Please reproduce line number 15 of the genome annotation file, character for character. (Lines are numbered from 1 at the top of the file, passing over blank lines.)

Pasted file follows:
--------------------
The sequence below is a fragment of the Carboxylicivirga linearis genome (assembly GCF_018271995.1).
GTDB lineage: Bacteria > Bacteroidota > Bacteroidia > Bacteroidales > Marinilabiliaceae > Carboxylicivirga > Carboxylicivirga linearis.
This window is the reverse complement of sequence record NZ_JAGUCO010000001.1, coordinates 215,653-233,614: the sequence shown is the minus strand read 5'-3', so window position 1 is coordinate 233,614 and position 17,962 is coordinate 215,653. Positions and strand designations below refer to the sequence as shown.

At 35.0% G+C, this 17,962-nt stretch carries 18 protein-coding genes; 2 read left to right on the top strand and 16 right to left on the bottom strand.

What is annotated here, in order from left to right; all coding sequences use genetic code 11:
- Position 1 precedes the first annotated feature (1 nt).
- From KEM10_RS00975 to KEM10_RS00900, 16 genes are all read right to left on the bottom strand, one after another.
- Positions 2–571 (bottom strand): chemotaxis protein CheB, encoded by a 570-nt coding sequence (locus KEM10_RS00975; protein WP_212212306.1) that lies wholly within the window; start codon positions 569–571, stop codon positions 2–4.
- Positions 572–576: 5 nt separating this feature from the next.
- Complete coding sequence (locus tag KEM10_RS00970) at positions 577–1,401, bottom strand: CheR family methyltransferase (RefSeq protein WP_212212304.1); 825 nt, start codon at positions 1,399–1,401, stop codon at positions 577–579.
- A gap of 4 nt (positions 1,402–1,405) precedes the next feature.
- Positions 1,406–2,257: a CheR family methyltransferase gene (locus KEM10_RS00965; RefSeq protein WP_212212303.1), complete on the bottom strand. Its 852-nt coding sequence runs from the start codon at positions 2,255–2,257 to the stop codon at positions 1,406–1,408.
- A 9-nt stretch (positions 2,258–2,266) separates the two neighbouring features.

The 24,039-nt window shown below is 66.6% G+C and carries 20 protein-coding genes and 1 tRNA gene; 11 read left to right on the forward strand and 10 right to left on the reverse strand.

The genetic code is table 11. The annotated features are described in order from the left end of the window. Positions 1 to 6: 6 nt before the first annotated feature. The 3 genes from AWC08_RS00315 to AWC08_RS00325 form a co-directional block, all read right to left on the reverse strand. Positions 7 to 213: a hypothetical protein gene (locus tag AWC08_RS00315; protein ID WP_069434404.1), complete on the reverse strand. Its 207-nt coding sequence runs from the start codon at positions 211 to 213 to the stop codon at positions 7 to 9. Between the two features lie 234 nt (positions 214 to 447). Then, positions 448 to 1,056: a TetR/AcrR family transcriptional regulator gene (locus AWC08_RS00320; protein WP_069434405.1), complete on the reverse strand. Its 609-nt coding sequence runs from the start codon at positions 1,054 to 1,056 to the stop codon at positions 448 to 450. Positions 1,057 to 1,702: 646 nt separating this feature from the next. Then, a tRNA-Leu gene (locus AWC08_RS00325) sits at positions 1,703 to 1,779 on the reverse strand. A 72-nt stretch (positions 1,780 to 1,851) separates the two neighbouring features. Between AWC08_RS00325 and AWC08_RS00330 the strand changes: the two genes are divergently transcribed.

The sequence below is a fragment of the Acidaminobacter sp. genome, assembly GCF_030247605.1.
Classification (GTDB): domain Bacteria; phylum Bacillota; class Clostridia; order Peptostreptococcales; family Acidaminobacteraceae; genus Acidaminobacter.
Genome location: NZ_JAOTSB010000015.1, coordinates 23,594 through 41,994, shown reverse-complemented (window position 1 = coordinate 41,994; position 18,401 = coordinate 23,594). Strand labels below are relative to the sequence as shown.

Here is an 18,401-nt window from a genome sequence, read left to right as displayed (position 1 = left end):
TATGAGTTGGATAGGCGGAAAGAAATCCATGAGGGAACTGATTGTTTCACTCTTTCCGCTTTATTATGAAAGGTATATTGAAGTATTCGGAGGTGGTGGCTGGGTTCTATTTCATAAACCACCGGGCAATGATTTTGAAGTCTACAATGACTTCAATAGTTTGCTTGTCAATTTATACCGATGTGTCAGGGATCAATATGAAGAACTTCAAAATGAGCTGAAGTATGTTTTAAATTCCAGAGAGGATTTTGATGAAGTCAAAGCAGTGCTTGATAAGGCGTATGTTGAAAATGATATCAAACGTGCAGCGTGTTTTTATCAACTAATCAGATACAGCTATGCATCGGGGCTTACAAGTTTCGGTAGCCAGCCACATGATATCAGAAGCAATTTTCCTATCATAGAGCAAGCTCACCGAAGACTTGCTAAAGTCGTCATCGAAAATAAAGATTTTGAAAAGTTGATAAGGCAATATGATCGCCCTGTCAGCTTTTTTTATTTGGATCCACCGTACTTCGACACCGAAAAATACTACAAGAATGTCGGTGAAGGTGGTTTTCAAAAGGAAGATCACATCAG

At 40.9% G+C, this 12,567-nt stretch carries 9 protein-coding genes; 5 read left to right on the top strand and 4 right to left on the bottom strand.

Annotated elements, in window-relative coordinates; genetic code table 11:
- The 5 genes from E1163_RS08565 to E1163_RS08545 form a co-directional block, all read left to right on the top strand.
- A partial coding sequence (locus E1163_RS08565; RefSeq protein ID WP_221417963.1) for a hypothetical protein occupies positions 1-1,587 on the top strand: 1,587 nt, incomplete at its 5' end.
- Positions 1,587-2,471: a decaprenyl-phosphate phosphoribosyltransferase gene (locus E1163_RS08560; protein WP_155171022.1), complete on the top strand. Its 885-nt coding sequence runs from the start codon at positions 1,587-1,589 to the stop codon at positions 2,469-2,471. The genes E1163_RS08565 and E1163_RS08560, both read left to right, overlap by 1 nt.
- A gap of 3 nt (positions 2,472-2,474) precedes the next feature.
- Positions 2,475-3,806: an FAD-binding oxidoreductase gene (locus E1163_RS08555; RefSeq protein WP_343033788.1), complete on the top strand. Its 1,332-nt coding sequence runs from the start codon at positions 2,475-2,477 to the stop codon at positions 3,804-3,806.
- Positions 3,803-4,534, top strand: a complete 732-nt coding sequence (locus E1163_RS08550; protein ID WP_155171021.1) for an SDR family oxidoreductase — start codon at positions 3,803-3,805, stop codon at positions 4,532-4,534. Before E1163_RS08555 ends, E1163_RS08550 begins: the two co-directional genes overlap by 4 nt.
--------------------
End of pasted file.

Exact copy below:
The genetic code is table 11. The annotated features are described in order from the left end of the window. Positions 1 to 6: 6 nt before the first annotated feature. The 3 genes from AWC08_RS00315 to AWC08_RS00325 form a co-directional block, all read right to left on the reverse strand. Positions 7 to 213: a hypothetical protein gene (locus tag AWC08_RS00315; protein ID WP_069434404.1), complete on the reverse strand. Its 207-nt coding sequence runs from the start codon at positions 211 to 213 to the stop codon at positions 7 to 9. Between the two features lie 234 nt (positions 214 to 447). Then, positions 448 to 1,056: a TetR/AcrR family transcriptional regulator gene (locus AWC08_RS00320; protein WP_069434405.1), complete on the reverse strand. Its 609-nt coding sequence runs from the start codon at positions 1,054 to 1,056 to the stop codon at positions 448 to 450. Positions 1,057 to 1,702: 646 nt separating this feature from the next. Then, a tRNA-Leu gene (locus AWC08_RS00325) sits at positions 1,703 to 1,779 on the reverse strand. A 72-nt stretch (positions 1,780 to 1,851) separates the two neighbouring features. Between AWC08_RS00325 and AWC08_RS00330 the strand changes: the two genes are divergently transcribed.